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Surviving Divorce, how to carry on and grow

By Mansi Ezilon.com articles Published 09/26/2008 | Relationships

One of the darkest aspects of any relationship, a divorce is not an easy thing to handle. Divorces almost never go well for a couple and end up being traumatic for them, as well as the rest of the family. There are a range of issues associated with the process (namely financial, emotional, legal etc), and some are easier to survive than others.

In most countries and states, there are a variety of laws defined to cover divorces from a legal perspective. Some of these try to be fair to both parties, some favour one party over the other, however nearly all of them involve both parties and their lawyers trying to get the best arrangement for themselves. Unless the divorce is very amicable, this always magnifies all of the differences which have made the divorce necessary, increasing all the emotional stress at a time when it is already under major strain.

So not only is it important to have a good understanding of the legal process (and usually a good lawyer), it is also critical to have as much emotional support as possible from friends and family in order to reduce the emotional damage the legal process will cause.

Financially, a divorce also has a significant impact, especially if one partner is financially dependant on the other, as all of that security is in the process of disappearing.

Emotionally, a divorce is often the most significant event in a personís life. You have invested your hopes and dreams in the relationship, you have developed you plans for the future around it, and now all of that is in the process of being destroyed, often undermined by a betrayal of trust in the other partner. This generates massive outbursts of anger and rage as well as grief, depression and despair. As the divorce process usually takes time, often several weeks or more, these emotions can almost become a way of life during this period, starting a potentially self-destructive mindset. The most important thing during this time is to ensure that these emotions are not allowed to permanently warp your perspective, or to embitter you against people and relationships in general. Once again, it is critical to ensure that you are surrounded and supported by a variety of friends and family who are able to help ease the emotional pain and stress, to help provide some perspective, and to help you get through that period of grief, anger and despair.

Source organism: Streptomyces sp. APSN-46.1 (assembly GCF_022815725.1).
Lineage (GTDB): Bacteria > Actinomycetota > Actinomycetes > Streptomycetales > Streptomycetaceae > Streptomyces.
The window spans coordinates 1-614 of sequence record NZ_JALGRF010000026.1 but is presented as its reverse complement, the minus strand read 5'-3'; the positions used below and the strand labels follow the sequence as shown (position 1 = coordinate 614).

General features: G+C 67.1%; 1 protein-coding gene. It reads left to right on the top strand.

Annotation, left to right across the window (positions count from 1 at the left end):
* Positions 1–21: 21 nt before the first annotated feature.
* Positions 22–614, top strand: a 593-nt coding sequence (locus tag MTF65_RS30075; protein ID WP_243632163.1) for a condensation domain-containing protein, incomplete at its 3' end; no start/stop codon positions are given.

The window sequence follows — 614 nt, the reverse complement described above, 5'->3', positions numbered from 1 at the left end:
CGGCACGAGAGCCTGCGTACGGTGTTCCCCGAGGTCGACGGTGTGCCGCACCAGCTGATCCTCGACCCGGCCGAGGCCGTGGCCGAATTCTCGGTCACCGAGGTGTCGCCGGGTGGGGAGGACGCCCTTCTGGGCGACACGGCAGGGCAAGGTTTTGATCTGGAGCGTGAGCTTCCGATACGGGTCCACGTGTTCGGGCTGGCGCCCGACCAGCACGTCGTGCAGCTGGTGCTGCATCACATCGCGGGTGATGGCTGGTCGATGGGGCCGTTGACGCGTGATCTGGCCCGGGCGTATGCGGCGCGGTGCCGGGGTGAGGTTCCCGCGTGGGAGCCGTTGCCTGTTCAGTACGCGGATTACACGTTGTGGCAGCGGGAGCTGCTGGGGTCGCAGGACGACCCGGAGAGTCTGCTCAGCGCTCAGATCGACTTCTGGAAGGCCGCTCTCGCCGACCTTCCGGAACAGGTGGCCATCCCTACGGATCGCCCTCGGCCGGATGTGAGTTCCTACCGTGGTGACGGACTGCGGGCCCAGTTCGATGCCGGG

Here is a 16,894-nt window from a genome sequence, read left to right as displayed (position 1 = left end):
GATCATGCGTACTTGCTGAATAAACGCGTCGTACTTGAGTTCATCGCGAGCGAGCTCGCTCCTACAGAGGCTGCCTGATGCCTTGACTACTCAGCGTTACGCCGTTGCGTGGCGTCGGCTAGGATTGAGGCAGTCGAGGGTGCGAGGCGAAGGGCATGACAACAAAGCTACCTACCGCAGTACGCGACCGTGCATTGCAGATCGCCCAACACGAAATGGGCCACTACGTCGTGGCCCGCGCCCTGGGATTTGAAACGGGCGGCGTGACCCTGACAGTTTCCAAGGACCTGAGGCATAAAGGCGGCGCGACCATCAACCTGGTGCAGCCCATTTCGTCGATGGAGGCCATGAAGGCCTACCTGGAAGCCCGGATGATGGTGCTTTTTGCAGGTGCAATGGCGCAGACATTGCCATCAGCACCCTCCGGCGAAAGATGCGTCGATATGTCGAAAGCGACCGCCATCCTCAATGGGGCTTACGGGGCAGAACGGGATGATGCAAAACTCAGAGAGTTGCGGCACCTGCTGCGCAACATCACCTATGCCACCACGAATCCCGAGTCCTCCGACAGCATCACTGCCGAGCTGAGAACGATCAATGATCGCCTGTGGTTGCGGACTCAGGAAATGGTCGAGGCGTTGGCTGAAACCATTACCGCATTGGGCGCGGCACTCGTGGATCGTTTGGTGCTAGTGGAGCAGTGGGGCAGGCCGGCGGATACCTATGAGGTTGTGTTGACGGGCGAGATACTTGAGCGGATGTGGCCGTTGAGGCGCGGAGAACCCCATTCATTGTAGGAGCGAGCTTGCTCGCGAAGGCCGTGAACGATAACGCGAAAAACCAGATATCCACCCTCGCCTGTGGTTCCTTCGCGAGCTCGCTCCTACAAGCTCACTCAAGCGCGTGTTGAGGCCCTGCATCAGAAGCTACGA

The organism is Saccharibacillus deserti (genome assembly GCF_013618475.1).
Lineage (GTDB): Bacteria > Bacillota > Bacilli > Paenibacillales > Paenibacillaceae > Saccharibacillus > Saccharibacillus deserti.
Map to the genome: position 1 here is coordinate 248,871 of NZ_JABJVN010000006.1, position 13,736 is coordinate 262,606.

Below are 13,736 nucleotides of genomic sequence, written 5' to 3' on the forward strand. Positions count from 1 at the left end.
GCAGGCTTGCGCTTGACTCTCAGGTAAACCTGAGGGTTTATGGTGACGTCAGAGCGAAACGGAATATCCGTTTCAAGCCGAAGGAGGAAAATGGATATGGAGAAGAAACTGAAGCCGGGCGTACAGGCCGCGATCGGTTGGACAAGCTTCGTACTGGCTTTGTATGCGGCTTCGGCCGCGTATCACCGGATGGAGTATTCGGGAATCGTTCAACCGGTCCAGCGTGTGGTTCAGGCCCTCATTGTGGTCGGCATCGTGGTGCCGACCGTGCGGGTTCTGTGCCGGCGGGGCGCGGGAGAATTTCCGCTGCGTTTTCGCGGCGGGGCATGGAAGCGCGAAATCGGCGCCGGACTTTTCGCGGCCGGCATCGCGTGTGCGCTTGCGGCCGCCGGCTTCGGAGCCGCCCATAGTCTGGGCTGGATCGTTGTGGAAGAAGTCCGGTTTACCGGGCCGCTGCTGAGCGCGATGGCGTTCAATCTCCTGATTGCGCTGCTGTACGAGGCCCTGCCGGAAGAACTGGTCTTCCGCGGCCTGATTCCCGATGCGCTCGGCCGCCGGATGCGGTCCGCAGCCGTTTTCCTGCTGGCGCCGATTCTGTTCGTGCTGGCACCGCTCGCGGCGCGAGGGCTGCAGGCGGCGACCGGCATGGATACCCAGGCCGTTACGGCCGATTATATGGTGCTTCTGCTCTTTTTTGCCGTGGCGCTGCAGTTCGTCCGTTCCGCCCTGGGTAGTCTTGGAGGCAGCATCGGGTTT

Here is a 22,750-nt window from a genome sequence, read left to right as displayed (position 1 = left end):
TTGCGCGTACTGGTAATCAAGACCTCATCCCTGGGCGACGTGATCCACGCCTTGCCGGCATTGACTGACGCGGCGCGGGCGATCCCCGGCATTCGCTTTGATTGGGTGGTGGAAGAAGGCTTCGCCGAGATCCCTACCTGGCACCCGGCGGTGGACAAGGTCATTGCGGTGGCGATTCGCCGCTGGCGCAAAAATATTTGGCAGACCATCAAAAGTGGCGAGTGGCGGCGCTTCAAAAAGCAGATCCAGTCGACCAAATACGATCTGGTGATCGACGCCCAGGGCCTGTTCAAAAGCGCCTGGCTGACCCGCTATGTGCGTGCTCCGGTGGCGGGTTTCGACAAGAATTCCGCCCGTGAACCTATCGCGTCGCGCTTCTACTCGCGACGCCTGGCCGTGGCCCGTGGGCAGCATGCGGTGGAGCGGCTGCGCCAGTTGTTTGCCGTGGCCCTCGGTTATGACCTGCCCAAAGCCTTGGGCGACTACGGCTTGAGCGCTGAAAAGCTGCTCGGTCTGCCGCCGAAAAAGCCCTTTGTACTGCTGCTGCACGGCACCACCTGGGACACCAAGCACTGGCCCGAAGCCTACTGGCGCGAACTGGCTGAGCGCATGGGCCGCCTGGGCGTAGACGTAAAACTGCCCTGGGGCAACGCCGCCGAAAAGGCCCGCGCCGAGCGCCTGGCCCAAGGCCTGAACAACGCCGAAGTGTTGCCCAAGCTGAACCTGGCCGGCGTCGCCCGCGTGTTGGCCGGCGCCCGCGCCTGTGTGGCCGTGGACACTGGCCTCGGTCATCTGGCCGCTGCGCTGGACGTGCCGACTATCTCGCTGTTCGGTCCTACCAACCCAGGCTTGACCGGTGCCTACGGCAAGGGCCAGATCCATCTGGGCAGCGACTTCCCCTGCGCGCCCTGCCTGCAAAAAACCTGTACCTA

Amongst all of this, it is also important to ensure that any children in the relationship are also getting all the support possible. Children have a tendency to assume that some of the failings in the relationship are their own fault, and often end up blaming themselves for the ongoing problems. Furthermore, they are usually confused by the situation, in fear of what is going to happen to them and their loved ones, and being torn apart emotionally by both sides of the arguments. It is critical to ensure that children are not being manipulated to taking sides in the divorce, that they have as much emotional support to help them through it, and that the divorce agreement provides for them as fairly as possible. Even in the midst of the confusion and anger, they always need to know that the split is not their fault, that their parents still love them, and that they will still be loved once the current unpleasantness is over.

None of this is easy, but with help and support from friends and family, divorce can be survived relatively intact. And once the formal process is complete, it can then be put behind you, allowing you to heal emotionally, and move forward to new opportunities. The destruction of a relationship like marriage causes a deep emotional wound, but time does heal wounds if you let it.